Chemical abundances in the protoplanetary disc LV 2 (Orion) - II. High-dispersion VLT observations and microjet properties

Tsamis, Y. G. and Walsh, J. R. (2011). Chemical abundances in the protoplanetary disc LV 2 (Orion) - II. High-dispersion VLT observations and microjet properties. Monthly Notices of the Royal Astronomical Society, 417(3) pp. 2072–2084.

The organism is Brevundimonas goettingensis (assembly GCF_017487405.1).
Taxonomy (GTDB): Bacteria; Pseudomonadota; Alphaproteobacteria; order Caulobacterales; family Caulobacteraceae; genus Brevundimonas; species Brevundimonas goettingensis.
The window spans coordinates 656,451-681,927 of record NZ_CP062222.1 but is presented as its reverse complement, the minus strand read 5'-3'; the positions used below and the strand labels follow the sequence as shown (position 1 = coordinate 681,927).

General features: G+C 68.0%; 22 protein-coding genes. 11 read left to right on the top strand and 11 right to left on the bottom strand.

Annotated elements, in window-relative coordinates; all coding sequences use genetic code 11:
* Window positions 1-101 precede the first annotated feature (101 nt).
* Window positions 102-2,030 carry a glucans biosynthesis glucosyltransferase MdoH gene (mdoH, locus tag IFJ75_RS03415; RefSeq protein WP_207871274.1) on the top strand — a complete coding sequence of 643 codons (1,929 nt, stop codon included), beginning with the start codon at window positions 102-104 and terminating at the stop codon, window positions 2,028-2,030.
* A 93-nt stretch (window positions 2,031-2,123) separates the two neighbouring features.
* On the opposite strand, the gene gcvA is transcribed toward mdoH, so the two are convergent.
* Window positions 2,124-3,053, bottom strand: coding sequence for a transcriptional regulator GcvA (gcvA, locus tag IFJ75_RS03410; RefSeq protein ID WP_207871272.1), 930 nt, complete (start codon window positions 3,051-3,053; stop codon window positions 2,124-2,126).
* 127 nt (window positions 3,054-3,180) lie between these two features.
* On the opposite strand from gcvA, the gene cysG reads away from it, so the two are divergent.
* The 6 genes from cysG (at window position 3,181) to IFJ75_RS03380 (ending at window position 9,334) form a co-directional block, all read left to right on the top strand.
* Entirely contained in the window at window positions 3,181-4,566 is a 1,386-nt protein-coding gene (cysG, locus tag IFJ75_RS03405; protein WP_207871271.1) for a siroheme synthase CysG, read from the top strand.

Integral field spectroscopy of the LV 2 proplyd is presented taken with the Very Large Telescope (VLT)/FLAMES Argus array at an angular resolution of 0.31 × 0.31 arcsec2 and velocity resolutions down to 2 km s-1 pixel-1. Following subtraction of the local M42 emission, the spectrum of LV 2 is isolated from the surrounding nebula. We measured the heliocentric velocities and widths of a number of lines detected in the intrinsic spectrum of the proplyd, as well as in the adjacent Orion nebula falling within a 6.6 × 4.2 arcsec2 field of view. It is found that far-ultraviolet to optical collisional lines with critical densities, Ncr, ranging from 103 to 109 cm-3 suffer collisional de-excitation near the rest velocity of the proplyd correlating tightly with their critical densities. Lines of low Ncr are suppressed the most. The bipolar jet arising from LV 2 is spectrally and spatially well detected in several emission lines. We compute the [O III] electron temperature profile across LV 2 in velocity space and measure steep temperature variations associated with the red-shifted lobe of the jet, possibly being due to a shock discontinuity. From the velocity-resolved analysis the ionized gas near the rest frame of LV 2 has Te= 9200 ± 800 K and Ne∼ 106 cm-3, while the red-shifted jet lobe has Te≈ 9000–104 K and Ne∼ 106–107 cm-3. The jet flow is highly ionized but contains dense semineutral clumps emitting neutral oxygen lines. The abundances of N+, O2+, Ne2+, Fe2+, S+and S2+ are measured for the strong red-shifted jet lobe. Iron in the core of LV 2 is depleted by 2.54 dex with respect to solar as a result of sedimentation on dust, whereas the efficient destruction of dust grains in the fast microjet raises its Fe abundance to at least 30 per cent solar. Sulphur does not show evidence of significant depletion on dust, but its abundance both in the core and the jet is only about half solar.

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